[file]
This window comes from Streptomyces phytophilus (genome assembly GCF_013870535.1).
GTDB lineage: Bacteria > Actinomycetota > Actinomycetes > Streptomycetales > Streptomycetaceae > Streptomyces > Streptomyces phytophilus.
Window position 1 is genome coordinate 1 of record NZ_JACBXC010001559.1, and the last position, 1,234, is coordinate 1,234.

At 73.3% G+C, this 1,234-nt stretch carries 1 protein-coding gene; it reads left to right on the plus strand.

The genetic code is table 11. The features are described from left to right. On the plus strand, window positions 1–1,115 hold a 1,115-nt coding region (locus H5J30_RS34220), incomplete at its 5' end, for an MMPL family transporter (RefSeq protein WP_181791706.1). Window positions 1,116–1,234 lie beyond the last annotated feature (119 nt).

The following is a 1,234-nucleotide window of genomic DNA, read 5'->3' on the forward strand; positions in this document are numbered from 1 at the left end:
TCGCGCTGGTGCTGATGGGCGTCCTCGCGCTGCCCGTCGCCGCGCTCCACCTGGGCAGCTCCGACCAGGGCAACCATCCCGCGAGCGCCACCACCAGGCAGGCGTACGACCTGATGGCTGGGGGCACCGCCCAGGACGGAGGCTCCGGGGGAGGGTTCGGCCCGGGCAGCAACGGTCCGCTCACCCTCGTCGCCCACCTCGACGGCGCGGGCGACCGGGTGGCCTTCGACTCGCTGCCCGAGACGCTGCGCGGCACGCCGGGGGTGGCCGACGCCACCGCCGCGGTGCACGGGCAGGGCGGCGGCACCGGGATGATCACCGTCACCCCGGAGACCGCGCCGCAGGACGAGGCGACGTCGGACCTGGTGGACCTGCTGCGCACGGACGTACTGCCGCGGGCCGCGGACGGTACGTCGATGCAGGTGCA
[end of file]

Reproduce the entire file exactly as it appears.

This window comes from Streptomyces phytophilus (genome assembly GCF_013870535.1).
GTDB lineage: Bacteria > Actinomycetota > Actinomycetes > Streptomycetales > Streptomycetaceae > Streptomyces > Streptomyces phytophilus.
Window position 1 is genome coordinate 1 of record NZ_JACBXC010001559.1, and the last position, 1,234, is coordinate 1,234.

At 73.3% G+C, this 1,234-nt stretch carries 1 protein-coding gene; it reads left to right on the plus strand.

The genetic code is table 11. The features are described from left to right. On the plus strand, window positions 1–1,115 hold a 1,115-nt coding region (locus H5J30_RS34220), incomplete at its 5' end, for an MMPL family transporter (RefSeq protein WP_181791706.1). Window positions 1,116–1,234 lie beyond the last annotated feature (119 nt).

The following is a 1,234-nucleotide window of genomic DNA, read 5'->3' on the forward strand; positions in this document are numbered from 1 at the left end:
TCGCGCTGGTGCTGATGGGCGTCCTCGCGCTGCCCGTCGCCGCGCTCCACCTGGGCAGCTCCGACCAGGGCAACCATCCCGCGAGCGCCACCACCAGGCAGGCGTACGACCTGATGGCTGGGGGCACCGCCCAGGACGGAGGCTCCGGGGGAGGGTTCGGCCCGGGCAGCAACGGTCCGCTCACCCTCGTCGCCCACCTCGACGGCGCGGGCGACCGGGTGGCCTTCGACTCGCTGCCCGAGACGCTGCGCGGCACGCCGGGGGTGGCCGACGCCACCGCCGCGGTGCACGGGCAGGGCGGCGGCACCGGGATGATCACCGTCACCCCGGAGACCGCGCCGCAGGACGAGGCGACGTCGGACCTGGTGGACCTGCTGCGCACGGACGTACTGCCGCGGGCCGCGGACGGTACGTCGATGCAGGTGCA